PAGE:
A version of this short story first appeared in Ricky’s Backyard, 2016.
O had I known as then joy had left the paths of men
I had watched her night and day and besure never slept agen.
Most people would find Alejandro Guevera’s behavior strange. His life has never been normal; it hasn’t been easy either; and it keeps getting harder. He remains a bi-polar obscure poet stuck in a stage of arrested emotional and intellectual development—forever emerging but never getting to where he could be—at a time when his friends are thinking about retirement. As a consequence, he believes he can’t live without drinking—heavy drinking—blackout heavy. He loves the idea that the drinking hasn’t stopped him. He also wants to believe that if the drinking had ever stopped him from writing he wouldn’t be alive today—a thought that signals the great value of poetry in his life, as well as giving him the enjoyable assumption that he is brave enough to take his own life. He doesn’t ignore that poetry equaling life is a dreadful thought either. At the end of the day—literally the end of the day and beginning of night—he is happy when latched on to some combination of thought and feeling that keeps him writing until dawn.
It seems Alejandro’s work continues to flow from his intuitive nature; need to always know the truth; boundless energy; your guess is as good as mine; he certainly doesn’t know where it comes from. He’s surprised that given who he is and where he was born his output of pedantic narratives and political realism lags far behind the strangely surreal pieces he relishes. Most people find his poems oblique and disturbing; and he finds pleasure intimating that any given reader of one of his poems may be the dribbling two-headed cow or giant voracious hairy vagina or some other oddly ambiguous creature rising up from the page. The work is engaging enough that he’s attracted a small following. He’s been published in little magazines (under and above ground) over the last 20 years and occasionally reads at some radical bookstore or bar backroom gathering in the city. This is not enough to make him completely happy; and not sad enough to make him leave his path either; part of him believes in the mythology of painful destinies.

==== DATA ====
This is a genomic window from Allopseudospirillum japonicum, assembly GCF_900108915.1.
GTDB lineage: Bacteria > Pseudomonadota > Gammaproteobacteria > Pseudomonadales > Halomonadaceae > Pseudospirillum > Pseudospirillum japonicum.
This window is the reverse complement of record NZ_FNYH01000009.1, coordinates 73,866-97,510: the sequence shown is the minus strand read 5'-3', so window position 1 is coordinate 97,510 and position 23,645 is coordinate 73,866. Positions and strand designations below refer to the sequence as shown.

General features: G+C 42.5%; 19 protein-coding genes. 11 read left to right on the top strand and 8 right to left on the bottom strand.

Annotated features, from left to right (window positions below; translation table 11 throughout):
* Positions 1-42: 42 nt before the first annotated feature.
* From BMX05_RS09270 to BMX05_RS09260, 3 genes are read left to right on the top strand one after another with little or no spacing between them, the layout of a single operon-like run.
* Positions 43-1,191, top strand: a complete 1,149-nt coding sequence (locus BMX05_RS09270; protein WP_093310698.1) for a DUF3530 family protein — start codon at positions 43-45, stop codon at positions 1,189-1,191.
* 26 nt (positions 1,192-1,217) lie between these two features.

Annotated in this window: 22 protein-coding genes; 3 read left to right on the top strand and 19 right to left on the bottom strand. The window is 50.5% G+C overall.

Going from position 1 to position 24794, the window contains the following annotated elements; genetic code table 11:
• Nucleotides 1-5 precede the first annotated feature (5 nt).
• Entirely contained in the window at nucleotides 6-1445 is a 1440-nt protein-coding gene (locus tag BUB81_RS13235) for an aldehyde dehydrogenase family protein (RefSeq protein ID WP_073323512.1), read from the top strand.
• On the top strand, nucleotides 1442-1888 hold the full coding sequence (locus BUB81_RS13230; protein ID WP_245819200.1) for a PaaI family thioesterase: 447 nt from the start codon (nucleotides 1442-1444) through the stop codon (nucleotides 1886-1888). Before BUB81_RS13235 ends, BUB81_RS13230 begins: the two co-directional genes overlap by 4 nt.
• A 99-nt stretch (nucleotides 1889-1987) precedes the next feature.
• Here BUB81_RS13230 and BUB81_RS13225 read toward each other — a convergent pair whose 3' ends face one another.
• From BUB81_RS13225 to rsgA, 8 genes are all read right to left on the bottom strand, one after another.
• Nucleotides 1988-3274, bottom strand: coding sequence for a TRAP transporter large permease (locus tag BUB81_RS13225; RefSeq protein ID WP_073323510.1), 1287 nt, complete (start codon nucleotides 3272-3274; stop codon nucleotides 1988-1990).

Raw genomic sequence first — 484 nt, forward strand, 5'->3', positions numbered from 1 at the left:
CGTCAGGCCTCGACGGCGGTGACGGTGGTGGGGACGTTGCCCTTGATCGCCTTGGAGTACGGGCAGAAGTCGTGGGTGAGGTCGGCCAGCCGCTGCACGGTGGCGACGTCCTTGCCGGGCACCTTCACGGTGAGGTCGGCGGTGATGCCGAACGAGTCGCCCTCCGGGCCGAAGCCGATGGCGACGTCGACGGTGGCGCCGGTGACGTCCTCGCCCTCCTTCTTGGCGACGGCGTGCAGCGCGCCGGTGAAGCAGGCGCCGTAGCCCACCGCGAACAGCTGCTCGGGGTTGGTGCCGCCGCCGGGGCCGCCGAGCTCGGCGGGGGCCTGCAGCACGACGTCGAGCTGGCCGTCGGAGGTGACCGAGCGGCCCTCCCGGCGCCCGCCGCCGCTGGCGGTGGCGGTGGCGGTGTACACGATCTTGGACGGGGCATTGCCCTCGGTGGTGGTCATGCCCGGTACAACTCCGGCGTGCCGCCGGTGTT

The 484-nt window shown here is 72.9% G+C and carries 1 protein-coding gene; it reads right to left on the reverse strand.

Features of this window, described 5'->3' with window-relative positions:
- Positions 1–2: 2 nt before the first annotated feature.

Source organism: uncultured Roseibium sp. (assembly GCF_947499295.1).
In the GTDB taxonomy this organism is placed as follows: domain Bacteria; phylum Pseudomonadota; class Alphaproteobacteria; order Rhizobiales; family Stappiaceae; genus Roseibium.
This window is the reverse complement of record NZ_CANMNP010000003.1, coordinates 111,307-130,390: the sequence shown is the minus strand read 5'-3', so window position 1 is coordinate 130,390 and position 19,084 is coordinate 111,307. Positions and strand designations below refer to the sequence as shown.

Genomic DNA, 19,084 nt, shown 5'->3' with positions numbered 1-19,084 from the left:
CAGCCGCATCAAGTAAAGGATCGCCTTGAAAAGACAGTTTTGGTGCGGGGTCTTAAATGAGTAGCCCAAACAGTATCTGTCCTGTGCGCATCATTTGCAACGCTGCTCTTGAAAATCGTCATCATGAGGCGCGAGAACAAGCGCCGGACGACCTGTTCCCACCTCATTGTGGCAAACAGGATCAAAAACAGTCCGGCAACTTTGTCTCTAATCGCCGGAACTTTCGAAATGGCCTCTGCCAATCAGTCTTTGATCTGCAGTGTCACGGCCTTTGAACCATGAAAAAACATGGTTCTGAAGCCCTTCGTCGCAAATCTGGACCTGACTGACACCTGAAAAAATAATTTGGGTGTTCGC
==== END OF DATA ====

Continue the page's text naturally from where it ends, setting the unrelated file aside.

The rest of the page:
Alejandro’s circumstances have become a little too much to deal with lately—in spite of his many attempts at quitting—his drinking continues to worsen. He’s fallen in love with the movie Leaving Las Vegas and how Nicholas Cage spelled out such a wonderful way to go—shacking up with a pretty golden-hearted prostitute in a dark hotel room, and guzzling down liter after liter of vodka until the last sputter of breath. Alejandro has always been a rather twisted romantic: considering who he is and where he’s from, one would expect him turning to Neruda, Octavio Paz, Marti, or Lorca for inspiration: instead, he spends his time reading Blake, Keats, Shelly, Coleridge, and delivers drunken rants about John Clare—who he feels is truly a kindred spirit that snooty Brits labeled the “Northampton Peasant Poet” and then discarded for the more fashionable. Alejandro loves the story of this little drunken delusional poet from the countryside who jumps on stage in the middle of The Merchant of Venice to beat-up Shylock. He likes it as much as the myth of Nietzsche going mad after seeing a horse beaten by his master. When Alejandro really wants to feel good and sad with a touch of humor, he sits in the dark watching Dead Poets Society—“Seize the day boys!—seize the day; for tomorrow we are food for worms.” Death: that’s what all poets turn to if they live long enough; and at fifty-seven, death has become Alejandro’s go-to subject; it doesn’t matter whether he looks back or forward. It’s hard not to feel sorry for him.